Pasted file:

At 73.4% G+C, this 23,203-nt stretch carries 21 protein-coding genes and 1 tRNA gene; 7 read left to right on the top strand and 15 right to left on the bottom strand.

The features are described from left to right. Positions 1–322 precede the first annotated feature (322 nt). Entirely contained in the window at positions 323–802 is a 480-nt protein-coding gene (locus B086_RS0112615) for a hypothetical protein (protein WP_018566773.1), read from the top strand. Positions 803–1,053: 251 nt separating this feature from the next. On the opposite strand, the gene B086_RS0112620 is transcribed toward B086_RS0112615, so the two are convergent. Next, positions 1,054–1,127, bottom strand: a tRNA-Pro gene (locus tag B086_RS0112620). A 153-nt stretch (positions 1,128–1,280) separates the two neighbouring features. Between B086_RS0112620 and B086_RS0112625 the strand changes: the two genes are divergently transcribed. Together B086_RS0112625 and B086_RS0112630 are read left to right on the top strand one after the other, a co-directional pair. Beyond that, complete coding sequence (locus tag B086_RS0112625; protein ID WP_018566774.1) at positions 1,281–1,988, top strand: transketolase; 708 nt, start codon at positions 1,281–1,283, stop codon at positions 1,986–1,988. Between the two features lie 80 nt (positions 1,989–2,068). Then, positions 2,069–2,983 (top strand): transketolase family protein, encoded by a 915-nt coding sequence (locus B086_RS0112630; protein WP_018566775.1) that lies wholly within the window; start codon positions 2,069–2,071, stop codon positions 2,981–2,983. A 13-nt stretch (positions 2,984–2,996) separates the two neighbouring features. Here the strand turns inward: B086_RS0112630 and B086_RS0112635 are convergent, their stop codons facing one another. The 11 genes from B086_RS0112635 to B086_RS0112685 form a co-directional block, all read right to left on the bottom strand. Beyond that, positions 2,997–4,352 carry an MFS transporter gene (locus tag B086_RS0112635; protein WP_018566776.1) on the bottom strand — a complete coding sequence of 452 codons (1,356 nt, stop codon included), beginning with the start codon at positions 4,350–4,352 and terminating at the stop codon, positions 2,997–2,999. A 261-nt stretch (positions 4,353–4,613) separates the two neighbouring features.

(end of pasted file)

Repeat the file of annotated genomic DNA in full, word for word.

At 73.4% G+C, this 23,203-nt stretch carries 21 protein-coding genes and 1 tRNA gene; 7 read left to right on the top strand and 15 right to left on the bottom strand.

The features are described from left to right. Positions 1–322 precede the first annotated feature (322 nt). Entirely contained in the window at positions 323–802 is a 480-nt protein-coding gene (locus B086_RS0112615) for a hypothetical protein (protein WP_018566773.1), read from the top strand. Positions 803–1,053: 251 nt separating this feature from the next. On the opposite strand, the gene B086_RS0112620 is transcribed toward B086_RS0112615, so the two are convergent. Next, positions 1,054–1,127, bottom strand: a tRNA-Pro gene (locus tag B086_RS0112620). A 153-nt stretch (positions 1,128–1,280) separates the two neighbouring features. Between B086_RS0112620 and B086_RS0112625 the strand changes: the two genes are divergently transcribed. Together B086_RS0112625 and B086_RS0112630 are read left to right on the top strand one after the other, a co-directional pair. Beyond that, complete coding sequence (locus tag B086_RS0112625; protein ID WP_018566774.1) at positions 1,281–1,988, top strand: transketolase; 708 nt, start codon at positions 1,281–1,283, stop codon at positions 1,986–1,988. Between the two features lie 80 nt (positions 1,989–2,068). Then, positions 2,069–2,983 (top strand): transketolase family protein, encoded by a 915-nt coding sequence (locus B086_RS0112630; protein WP_018566775.1) that lies wholly within the window; start codon positions 2,069–2,071, stop codon positions 2,981–2,983. A 13-nt stretch (positions 2,984–2,996) separates the two neighbouring features. Here the strand turns inward: B086_RS0112630 and B086_RS0112635 are convergent, their stop codons facing one another. The 11 genes from B086_RS0112635 to B086_RS0112685 form a co-directional block, all read right to left on the bottom strand. Beyond that, positions 2,997–4,352 carry an MFS transporter gene (locus tag B086_RS0112635; protein WP_018566776.1) on the bottom strand — a complete coding sequence of 452 codons (1,356 nt, stop codon included), beginning with the start codon at positions 4,350–4,352 and terminating at the stop codon, positions 2,997–2,999. A 261-nt stretch (positions 4,353–4,613) separates the two neighbouring features.